Such overwhelming support for the Akhmetov candidate is not surprising considering that almost two thirds believe that the budget of the metallurgical plants (Azovstal and Ilich steelworks) funds most of the city’s infrastructure (e.g., kindergartens, public transport, etc.). This was certainly true during Soviet times, but it has not been the case for many years. However, Metinvest’s symbolic investment into the city’s infrastructure, well-covered in the Akhmetov-owned local media and evidenced by “funded by Metinvest” signs strategically scattered around Mariupol, may leave the impression that the steelworks are the city’s patrons, or khoziaeva. Indeed, 28.9% disagree that this is the case, and as few as 17.5% among those aged 70+. This means that most parents who have their children at a local kindergarten are unaware of the fact that the latter is in fact being funded by taxpayers, and not by Rinat Leonidovich.

Graph 2: Percent who disagree – somewhat or completely – with certain false statements (by age group).

Russo-Ukrainian war disinformation

On 11 May 2014, the “Donetsk People’s Republic” (DPR), which more or less controlled Mariupol at the time, organized a referendum on the region’s independence. The result was “overwhelming support” for independence, but the referendum attracted widespread condemnation, both nationally and internationally. By all means, the referendum fell short of the most basic criteria for legitimacy. Nevertheless, there are far more Mariupolitans who view the referendum as having been legitimate (40.5%, rising to 45.7% including those who refused to answer the question*) than there are those who do not (28%). An additional 26.3% retreated into the “hard to say” option, indicating that a whopping 72% of the population are not able to distance themselves from an event that was clearly aimed at undermining Ukrainian statehood. Meanwhile, only 14.5% completely disagreed with the notion that the referendum was legitimate. Presumably, this proportion gives an approximate indication of the size of the “pro-Ukrainian” constituency in Mariupol.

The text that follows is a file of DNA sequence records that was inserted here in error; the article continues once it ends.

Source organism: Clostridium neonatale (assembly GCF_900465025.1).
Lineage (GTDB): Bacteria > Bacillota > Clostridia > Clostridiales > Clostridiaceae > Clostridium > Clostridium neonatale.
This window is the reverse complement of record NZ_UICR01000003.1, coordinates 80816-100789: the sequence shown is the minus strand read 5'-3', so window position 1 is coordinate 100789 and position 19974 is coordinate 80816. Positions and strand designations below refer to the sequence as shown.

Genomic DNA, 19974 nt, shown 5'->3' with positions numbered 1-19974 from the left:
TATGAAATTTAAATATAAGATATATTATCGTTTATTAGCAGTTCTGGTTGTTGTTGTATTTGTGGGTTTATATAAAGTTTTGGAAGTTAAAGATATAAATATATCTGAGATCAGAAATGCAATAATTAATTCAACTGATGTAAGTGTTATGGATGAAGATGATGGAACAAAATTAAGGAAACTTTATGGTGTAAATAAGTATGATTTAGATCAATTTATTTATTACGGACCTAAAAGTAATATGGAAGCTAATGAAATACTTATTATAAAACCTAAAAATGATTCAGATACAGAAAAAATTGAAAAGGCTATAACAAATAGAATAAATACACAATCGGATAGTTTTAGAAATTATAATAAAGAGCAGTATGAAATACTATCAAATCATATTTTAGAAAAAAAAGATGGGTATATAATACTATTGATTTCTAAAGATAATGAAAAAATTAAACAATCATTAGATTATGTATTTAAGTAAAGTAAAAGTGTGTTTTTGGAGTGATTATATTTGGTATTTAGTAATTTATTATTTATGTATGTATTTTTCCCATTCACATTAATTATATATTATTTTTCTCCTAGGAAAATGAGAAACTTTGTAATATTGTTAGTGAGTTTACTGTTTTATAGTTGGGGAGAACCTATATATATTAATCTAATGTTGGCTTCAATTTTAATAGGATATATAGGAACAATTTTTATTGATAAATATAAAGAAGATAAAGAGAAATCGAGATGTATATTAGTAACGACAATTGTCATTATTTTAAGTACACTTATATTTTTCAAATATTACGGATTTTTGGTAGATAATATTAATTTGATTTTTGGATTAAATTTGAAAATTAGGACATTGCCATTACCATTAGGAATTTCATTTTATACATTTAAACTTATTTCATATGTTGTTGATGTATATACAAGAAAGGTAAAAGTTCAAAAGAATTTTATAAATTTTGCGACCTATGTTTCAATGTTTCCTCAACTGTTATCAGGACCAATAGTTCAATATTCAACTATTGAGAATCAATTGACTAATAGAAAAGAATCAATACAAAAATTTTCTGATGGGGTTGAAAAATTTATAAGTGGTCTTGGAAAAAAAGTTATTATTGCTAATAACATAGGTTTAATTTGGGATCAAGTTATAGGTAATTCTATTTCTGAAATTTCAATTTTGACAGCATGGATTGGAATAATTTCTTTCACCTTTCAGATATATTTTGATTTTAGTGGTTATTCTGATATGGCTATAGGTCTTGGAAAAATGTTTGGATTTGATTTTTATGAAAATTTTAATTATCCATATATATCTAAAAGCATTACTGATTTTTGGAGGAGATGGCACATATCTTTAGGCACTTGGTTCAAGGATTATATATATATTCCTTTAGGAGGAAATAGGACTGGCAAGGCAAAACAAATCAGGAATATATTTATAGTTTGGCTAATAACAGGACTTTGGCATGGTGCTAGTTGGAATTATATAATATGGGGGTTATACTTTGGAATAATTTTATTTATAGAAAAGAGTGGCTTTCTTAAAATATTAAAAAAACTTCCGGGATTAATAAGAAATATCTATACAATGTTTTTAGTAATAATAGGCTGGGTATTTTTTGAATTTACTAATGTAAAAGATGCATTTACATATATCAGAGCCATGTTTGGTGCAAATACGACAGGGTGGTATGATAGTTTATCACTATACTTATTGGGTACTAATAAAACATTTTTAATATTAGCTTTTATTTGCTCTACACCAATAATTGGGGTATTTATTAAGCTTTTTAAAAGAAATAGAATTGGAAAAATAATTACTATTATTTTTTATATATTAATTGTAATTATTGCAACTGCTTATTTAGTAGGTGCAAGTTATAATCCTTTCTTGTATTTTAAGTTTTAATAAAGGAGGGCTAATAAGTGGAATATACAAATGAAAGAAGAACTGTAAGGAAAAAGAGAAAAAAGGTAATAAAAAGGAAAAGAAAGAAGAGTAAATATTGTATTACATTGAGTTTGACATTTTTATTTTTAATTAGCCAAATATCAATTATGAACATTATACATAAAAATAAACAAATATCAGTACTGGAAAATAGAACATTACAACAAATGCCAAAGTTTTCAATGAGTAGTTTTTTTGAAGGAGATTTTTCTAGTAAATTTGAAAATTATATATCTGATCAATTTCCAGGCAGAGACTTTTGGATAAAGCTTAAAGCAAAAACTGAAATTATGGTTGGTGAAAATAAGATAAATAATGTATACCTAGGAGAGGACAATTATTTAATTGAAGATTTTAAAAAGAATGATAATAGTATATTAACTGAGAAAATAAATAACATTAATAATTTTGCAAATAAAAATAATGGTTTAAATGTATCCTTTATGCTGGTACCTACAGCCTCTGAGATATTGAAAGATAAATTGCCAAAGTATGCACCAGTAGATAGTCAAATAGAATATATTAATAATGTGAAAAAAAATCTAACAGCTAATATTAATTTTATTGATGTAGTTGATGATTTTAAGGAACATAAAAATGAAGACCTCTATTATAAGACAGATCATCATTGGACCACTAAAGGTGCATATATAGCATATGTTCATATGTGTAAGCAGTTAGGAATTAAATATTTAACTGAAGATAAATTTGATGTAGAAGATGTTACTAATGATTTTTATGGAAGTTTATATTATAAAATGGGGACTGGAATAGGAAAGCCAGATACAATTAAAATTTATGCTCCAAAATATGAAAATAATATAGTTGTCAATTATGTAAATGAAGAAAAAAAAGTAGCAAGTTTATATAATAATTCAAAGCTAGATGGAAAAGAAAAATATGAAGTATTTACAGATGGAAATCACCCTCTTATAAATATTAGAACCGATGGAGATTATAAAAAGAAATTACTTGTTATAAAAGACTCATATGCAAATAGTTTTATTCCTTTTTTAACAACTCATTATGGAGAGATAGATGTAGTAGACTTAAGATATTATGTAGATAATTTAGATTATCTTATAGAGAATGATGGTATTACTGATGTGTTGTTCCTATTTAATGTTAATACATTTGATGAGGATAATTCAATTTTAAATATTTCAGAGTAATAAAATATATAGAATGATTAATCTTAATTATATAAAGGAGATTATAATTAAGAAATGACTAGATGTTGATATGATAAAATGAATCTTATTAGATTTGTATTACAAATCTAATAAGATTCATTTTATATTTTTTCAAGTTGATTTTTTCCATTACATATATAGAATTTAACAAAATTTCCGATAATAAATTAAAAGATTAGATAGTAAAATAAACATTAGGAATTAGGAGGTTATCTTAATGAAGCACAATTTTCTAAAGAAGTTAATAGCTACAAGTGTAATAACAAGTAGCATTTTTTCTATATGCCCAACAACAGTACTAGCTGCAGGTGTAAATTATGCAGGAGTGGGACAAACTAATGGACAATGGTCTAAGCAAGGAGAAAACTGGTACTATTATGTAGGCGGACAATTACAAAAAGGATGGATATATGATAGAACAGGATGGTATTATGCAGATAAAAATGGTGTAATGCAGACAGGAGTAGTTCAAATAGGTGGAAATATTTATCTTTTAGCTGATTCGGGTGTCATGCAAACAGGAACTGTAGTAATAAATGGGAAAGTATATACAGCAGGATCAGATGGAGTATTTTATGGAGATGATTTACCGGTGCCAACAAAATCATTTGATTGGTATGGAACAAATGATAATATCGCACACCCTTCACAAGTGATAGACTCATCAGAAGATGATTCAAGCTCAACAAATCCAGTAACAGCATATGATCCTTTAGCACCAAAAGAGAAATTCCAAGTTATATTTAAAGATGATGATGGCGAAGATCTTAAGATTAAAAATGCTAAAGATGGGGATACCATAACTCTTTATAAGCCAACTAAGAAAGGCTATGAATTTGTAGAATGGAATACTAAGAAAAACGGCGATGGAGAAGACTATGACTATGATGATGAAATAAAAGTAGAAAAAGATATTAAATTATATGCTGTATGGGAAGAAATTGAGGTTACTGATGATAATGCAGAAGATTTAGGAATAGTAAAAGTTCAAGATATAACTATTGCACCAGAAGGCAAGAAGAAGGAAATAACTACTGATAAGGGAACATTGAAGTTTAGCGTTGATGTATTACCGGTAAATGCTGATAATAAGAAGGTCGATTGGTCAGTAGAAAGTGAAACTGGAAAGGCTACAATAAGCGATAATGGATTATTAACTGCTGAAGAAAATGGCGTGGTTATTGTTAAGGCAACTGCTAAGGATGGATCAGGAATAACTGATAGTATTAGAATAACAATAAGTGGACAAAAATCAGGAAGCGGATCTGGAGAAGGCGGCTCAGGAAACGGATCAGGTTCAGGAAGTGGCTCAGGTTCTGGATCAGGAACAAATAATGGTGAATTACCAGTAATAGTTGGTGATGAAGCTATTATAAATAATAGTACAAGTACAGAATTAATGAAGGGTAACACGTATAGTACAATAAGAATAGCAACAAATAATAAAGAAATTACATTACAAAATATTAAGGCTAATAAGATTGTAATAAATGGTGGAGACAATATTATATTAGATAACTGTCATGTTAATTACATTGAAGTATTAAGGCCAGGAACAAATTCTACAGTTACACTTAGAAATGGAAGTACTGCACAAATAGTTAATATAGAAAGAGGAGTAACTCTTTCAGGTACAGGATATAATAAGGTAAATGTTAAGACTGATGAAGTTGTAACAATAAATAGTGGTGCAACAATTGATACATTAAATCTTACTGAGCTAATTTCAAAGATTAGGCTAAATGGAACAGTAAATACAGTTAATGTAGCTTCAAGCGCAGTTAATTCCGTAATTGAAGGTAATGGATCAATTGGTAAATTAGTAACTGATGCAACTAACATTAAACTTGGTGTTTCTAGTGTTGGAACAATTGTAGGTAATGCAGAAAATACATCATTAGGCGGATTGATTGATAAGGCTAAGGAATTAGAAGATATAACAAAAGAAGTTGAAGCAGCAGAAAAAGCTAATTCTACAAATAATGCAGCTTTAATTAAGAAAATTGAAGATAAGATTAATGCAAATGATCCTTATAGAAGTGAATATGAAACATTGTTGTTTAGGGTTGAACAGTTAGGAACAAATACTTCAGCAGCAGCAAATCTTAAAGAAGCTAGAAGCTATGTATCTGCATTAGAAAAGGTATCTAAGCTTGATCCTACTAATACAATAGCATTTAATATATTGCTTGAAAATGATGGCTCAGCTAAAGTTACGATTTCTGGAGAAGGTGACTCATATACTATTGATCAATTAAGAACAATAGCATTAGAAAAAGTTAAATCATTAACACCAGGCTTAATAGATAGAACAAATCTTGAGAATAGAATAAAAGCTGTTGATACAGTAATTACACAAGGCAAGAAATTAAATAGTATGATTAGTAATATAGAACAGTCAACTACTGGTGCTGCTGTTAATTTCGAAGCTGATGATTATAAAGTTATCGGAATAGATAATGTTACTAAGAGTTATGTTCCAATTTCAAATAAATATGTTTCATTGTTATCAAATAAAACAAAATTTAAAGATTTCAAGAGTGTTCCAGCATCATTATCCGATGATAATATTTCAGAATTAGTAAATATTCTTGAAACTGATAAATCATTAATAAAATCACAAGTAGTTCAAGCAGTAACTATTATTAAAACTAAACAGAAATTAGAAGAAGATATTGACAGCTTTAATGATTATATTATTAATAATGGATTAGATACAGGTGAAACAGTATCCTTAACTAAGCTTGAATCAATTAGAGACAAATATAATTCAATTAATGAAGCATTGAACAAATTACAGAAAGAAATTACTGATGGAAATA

In the immediate aftermath of the artillery attack on the Vostochnyi district in Mariupol in January 2015, the OSCE concluded that the shelling was conducted from an area controlled by the DPR (OSCE 2015). Subsequently, evidence pointed towards the involvement of Russian military personnel in the attack (Bellingcat 2018). Even so, blame attribution is treated rather sotto voce among locally dominant Akhmetov-controlled media outlets, and it is completely absent wherever Rinat Akhmetov’s charity fund is mentioned, as if the deadly rocket attack had been a random act of god. Meanwhile, the Russian media either directly blamed the Ukrainian armed forces, or played the “balanced reporting” card by suggesting that Ukraine blames the “republics”, which in turn deny the accusations. Disinformation surrounding the shelling was rather aimed at blurring the facts than at creating a false narrative ex novo.

The survey results show that this approach was immensely successful. While 30% feel unable to attribute the blame to the one or the other side, it is striking that a mere 12.8% disagree (and only 6.1% “completely”) with the claim that Vostochnyi was shelled by the Ukrainian armed forces. In other words, at least 57.2% (including refused answers, which typically conceal staunch pro-Russian positions) literally believe that the city was attacked by the armed forces that are supposed to protect it. The real figure is probably higher because of potential agreement hidden in the “hard to say” category. However, it is notable that the Vostochnyi shelling disinformation narrative is less successful within the 18-29 age group (25.2% disagree with it). In fact, among the six false statements tested, this is the one that exhibits the greatest inter-generational belief gap.

Corona disinformation

The ongoing covid-19 pandemic has led to a global “infodemic,” and conspiracy theories about the origin and “purpose” of the virus have spread like a wildfire through dubious alt-news websites, within social network sites, and by the Medvedchuk-controlled media (e.g. here). Nevertheless, Mariupolitans are far less likely to buy into these theories than they are to the more firmly rooted Soviet-style disinformation narratives. For example, only 15% believe that the coronavirus was introduced by Western secret services in order to weaken adversaries. Instead, the city’s population seems far more susceptible to false stories that have had the time to ripen: almost half (48.3%) agree with the claim that “American labs on Ukrainian soil conduct medical experiments on the population of Ukraine,” whereas less than one in four disagree (24.6%). As in the cases of the Soros/Gates shadow government and of the shelling of Vostochnyi, an age gradient is at work, but the conspiracy theory is still popular among all age groups.